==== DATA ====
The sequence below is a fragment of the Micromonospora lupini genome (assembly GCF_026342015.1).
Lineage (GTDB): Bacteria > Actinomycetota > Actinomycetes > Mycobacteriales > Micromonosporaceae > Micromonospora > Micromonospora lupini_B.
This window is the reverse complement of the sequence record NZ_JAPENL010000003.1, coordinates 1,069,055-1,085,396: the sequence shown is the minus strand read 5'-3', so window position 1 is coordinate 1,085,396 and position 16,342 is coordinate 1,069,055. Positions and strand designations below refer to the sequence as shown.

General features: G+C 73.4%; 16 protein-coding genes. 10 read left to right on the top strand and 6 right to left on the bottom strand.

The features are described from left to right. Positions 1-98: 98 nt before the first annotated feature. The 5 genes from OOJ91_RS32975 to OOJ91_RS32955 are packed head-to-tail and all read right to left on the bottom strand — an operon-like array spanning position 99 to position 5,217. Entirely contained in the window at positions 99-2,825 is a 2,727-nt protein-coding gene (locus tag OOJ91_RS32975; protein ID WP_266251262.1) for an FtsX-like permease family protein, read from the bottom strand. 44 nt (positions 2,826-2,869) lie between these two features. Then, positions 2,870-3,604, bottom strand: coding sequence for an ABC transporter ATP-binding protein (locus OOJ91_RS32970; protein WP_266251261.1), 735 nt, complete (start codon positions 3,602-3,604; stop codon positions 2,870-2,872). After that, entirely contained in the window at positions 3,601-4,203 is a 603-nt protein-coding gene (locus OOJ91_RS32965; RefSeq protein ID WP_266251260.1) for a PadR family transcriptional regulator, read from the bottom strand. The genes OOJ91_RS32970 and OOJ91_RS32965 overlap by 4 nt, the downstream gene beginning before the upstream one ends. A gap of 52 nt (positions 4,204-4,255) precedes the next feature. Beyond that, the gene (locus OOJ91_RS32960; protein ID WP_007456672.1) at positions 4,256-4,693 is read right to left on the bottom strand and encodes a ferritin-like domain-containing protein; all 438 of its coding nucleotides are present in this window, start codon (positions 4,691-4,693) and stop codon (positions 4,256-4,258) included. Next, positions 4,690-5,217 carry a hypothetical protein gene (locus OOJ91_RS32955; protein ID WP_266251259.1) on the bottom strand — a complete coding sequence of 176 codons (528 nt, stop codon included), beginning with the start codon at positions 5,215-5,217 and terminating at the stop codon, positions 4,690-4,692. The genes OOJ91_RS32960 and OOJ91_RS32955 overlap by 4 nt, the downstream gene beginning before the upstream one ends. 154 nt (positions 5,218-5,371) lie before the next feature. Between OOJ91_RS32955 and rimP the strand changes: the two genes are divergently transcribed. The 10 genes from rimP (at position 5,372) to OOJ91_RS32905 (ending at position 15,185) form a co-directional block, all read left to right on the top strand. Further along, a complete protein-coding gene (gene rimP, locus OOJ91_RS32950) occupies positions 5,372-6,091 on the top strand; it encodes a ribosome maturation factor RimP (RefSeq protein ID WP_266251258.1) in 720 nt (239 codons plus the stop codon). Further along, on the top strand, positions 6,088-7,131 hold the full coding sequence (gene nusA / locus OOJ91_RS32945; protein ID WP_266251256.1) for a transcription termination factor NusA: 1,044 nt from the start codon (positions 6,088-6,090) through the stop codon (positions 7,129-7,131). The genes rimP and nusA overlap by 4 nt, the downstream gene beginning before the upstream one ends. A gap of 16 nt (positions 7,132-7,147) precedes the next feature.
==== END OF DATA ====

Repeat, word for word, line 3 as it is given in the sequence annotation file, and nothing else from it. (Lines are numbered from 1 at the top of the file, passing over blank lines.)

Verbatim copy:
This window is the reverse complement of the sequence record NZ_JAPENL010000003.1, coordinates 1,069,055-1,085,396: the sequence shown is the minus strand read 5'-3', so window position 1 is coordinate 1,085,396 and position 16,342 is coordinate 1,069,055. Positions and strand designations below refer to the sequence as shown.